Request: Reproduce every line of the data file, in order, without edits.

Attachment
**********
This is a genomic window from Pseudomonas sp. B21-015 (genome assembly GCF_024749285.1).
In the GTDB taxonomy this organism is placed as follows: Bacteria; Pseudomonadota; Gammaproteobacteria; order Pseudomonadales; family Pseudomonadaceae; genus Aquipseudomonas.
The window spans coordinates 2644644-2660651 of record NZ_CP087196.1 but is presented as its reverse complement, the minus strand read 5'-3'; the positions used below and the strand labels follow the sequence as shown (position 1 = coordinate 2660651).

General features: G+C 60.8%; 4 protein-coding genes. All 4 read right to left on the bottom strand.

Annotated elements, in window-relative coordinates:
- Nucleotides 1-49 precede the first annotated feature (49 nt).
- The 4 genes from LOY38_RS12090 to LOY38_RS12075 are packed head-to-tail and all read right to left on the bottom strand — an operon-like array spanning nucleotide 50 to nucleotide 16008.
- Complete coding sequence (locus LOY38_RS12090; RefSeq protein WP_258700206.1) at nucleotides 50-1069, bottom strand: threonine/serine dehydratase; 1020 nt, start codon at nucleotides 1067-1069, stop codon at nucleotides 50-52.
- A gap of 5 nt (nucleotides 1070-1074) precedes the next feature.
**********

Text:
This is a genomic window from Pseudomonas sp. B21-015 (genome assembly GCF_024749285.1).
In the GTDB taxonomy this organism is placed as follows: Bacteria; Pseudomonadota; Gammaproteobacteria; order Pseudomonadales; family Pseudomonadaceae; genus Aquipseudomonas.
The window spans coordinates 2644644-2660651 of record NZ_CP087196.1 but is presented as its reverse complement, the minus strand read 5'-3'; the positions used below and the strand labels follow the sequence as shown (position 1 = coordinate 2660651).

General features: G+C 60.8%; 4 protein-coding genes. All 4 read right to left on the bottom strand.

Annotated elements, in window-relative coordinates:
- Nucleotides 1-49 precede the first annotated feature (49 nt).
- The 4 genes from LOY38_RS12090 to LOY38_RS12075 are packed head-to-tail and all read right to left on the bottom strand — an operon-like array spanning nucleotide 50 to nucleotide 16008.
- Complete coding sequence (locus LOY38_RS12090; RefSeq protein WP_258700206.1) at nucleotides 50-1069, bottom strand: threonine/serine dehydratase; 1020 nt, start codon at nucleotides 1067-1069, stop codon at nucleotides 50-52.
- A gap of 5 nt (nucleotides 1070-1074) precedes the next feature.